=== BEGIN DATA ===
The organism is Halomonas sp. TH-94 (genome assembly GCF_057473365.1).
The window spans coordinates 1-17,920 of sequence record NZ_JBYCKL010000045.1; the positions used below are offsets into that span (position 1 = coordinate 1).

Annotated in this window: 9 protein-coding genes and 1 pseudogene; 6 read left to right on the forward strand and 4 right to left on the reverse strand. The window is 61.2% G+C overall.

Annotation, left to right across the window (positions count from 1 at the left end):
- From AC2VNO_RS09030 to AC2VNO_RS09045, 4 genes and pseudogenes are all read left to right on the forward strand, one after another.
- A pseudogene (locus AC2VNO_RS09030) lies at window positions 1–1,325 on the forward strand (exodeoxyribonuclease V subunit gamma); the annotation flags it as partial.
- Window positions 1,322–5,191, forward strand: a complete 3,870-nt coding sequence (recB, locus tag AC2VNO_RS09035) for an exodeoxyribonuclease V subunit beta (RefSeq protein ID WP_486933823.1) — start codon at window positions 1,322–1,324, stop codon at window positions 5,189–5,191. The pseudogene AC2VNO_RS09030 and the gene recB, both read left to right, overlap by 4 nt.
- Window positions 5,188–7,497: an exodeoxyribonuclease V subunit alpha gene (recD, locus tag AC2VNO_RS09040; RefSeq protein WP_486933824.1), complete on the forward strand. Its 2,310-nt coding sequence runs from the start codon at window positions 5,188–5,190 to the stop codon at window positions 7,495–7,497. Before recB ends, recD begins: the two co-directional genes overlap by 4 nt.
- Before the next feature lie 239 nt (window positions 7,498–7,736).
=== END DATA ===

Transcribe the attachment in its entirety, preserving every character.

The organism is Halomonas sp. TH-94 (genome assembly GCF_057473365.1).
The window spans coordinates 1-17,920 of sequence record NZ_JBYCKL010000045.1; the positions used below are offsets into that span (position 1 = coordinate 1).

Annotated in this window: 9 protein-coding genes and 1 pseudogene; 6 read left to right on the forward strand and 4 right to left on the reverse strand. The window is 61.2% G+C overall.

Annotation, left to right across the window (positions count from 1 at the left end):
- From AC2VNO_RS09030 to AC2VNO_RS09045, 4 genes and pseudogenes are all read left to right on the forward strand, one after another.
- A pseudogene (locus AC2VNO_RS09030) lies at window positions 1–1,325 on the forward strand (exodeoxyribonuclease V subunit gamma); the annotation flags it as partial.
- Window positions 1,322–5,191, forward strand: a complete 3,870-nt coding sequence (recB, locus tag AC2VNO_RS09035) for an exodeoxyribonuclease V subunit beta (RefSeq protein ID WP_486933823.1) — start codon at window positions 1,322–1,324, stop codon at window positions 5,189–5,191. The pseudogene AC2VNO_RS09030 and the gene recB, both read left to right, overlap by 4 nt.
- Window positions 5,188–7,497: an exodeoxyribonuclease V subunit alpha gene (recD, locus tag AC2VNO_RS09040; RefSeq protein WP_486933824.1), complete on the forward strand. Its 2,310-nt coding sequence runs from the start codon at window positions 5,188–5,190 to the stop codon at window positions 7,495–7,497. Before recB ends, recD begins: the two co-directional genes overlap by 4 nt.
- Before the next feature lie 239 nt (window positions 7,498–7,736).